Building empathy, confidence and Trust - Police Scotland Youth Volunteers

Loch Eil Group1Guest blogger Michael Dalton, PSYV member, gives us an insight into the course outcomes his group experienced while attending an Outward Bound® course at The Trust’s Loch Eil Centre, this September.

From stewarding at charity fundraisers to backing our local bobbies on the beat, Cumnock’s Police Scotland Youth Volunteers (PSYV) are often renowned for being prepared for anything. Nevertheless, our Outward Bound course at Loch Eil, located close to Ben Nevis, in the Highlands, was a watermark moment for the group.

The aim of the PSYV is to strengthen the relationship with Scotland’s Police forces and young people, to break down barriers and to promote positive role models. One of the ways in which PSYV Cumnock have sought to do this, is through learning and adventure in the wild.

By empowering young volunteers to take-on new experiences in an unknown and sometimes uncomfortable environment like Loch Eil, the PSYV are helping to strengthen our character and resilience, so that we can benefit more from the wider PSYV programme.

Characteristics like increased confidence, a realisation in the value of team work and an appreciation for communication and leadership skills, are all beneficial to a PSYV member. Not only that, but more tangible outcomes such as improved time keeping and problem solving abilities are really useful to us all.

So, how did we set-about capturing these characteristics and outcomes? Well to start with we were immediately immersed into the natural environment when we arrived, with a jump into a deep, and not to mention, freezing loch at half past nine at night! From then on it was non-stop action; rigging abseils to the top of cliffs, to tree climbs the height of three story buildings, the challenges we faced were by no means small.

Loch Eil Group2We also had to abide by a strict schedule throughout our stay. We were up and out of bed by half past seven and ready for breakfast by eight o’clock each and every morning. This routine provided us with a framework for the day and ensured that we got the most out of our stay too.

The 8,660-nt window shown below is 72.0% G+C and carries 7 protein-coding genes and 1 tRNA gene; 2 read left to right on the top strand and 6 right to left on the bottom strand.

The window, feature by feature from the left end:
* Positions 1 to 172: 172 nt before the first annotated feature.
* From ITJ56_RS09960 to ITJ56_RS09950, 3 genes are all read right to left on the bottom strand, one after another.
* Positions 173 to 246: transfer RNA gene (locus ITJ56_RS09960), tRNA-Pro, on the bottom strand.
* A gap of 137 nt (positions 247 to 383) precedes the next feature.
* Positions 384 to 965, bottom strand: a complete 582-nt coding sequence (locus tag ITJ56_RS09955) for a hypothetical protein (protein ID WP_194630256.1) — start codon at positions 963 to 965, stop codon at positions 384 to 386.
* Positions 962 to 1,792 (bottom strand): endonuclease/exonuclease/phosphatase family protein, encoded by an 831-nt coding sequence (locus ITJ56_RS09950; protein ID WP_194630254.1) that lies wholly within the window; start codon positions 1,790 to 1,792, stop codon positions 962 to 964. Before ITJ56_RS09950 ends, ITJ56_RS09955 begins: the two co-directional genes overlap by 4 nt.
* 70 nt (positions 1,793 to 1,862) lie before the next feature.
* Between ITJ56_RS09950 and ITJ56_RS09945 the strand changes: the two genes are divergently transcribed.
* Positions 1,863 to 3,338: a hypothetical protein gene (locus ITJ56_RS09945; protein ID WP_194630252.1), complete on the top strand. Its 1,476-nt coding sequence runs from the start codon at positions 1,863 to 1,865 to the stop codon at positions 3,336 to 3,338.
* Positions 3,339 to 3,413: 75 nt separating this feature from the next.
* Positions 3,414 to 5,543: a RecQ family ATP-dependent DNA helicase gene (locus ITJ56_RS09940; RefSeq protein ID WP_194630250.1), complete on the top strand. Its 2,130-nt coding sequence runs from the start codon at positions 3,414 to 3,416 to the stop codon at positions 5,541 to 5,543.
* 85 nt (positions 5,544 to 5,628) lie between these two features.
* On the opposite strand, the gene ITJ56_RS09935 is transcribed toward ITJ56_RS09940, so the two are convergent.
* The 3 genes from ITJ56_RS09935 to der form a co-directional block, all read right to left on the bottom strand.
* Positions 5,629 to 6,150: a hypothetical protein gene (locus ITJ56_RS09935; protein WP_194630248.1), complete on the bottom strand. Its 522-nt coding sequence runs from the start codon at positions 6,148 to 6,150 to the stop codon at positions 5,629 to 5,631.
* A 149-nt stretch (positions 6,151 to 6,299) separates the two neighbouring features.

One thing I really noticed was how the team building exercises helped our whole group come together and communicate effectively with one another. These were vital skills that both the PSYV and The Trust were keen to action throughout the course. Without these valuable skills being practiced and repeated I am certain that we would not have completed half of the tasks we were set.

For example, when we were tasked with rigging an abseil we had to communicate clearly and effectively and to share knowledge between us. Our instructor described this as peer to peer learning but we just understood it as being helpful. During this activity the whole group (almost unknowingly) practiced communication skills and helped each other to understand our strengths, weaknesses and areas in which we should improve.

Another thing that we will really take away from the course was the increased level of empathy and trust amongst our group. This  was particularly present during the Jacobs ladder challenge, as we all had to depend on our partners to help us reach the top and the team on the ground, to ensure that we were safe and secure.

It was really gratifying to know that we won’t be as cautious around each other now, as we know that we have faith in one and other and we can all support each other.

The lasting benefits of this will be huge to our current PYSV group in Cumnock and I'm looking forward to applying everything I've learnt back at home and school, not to mention in the PSYV.

To find out more about PSYV Cumnock's course aims and outcomes or to understand how an Outward Bound course may be able to benefit your youth group or school please contact our education team here.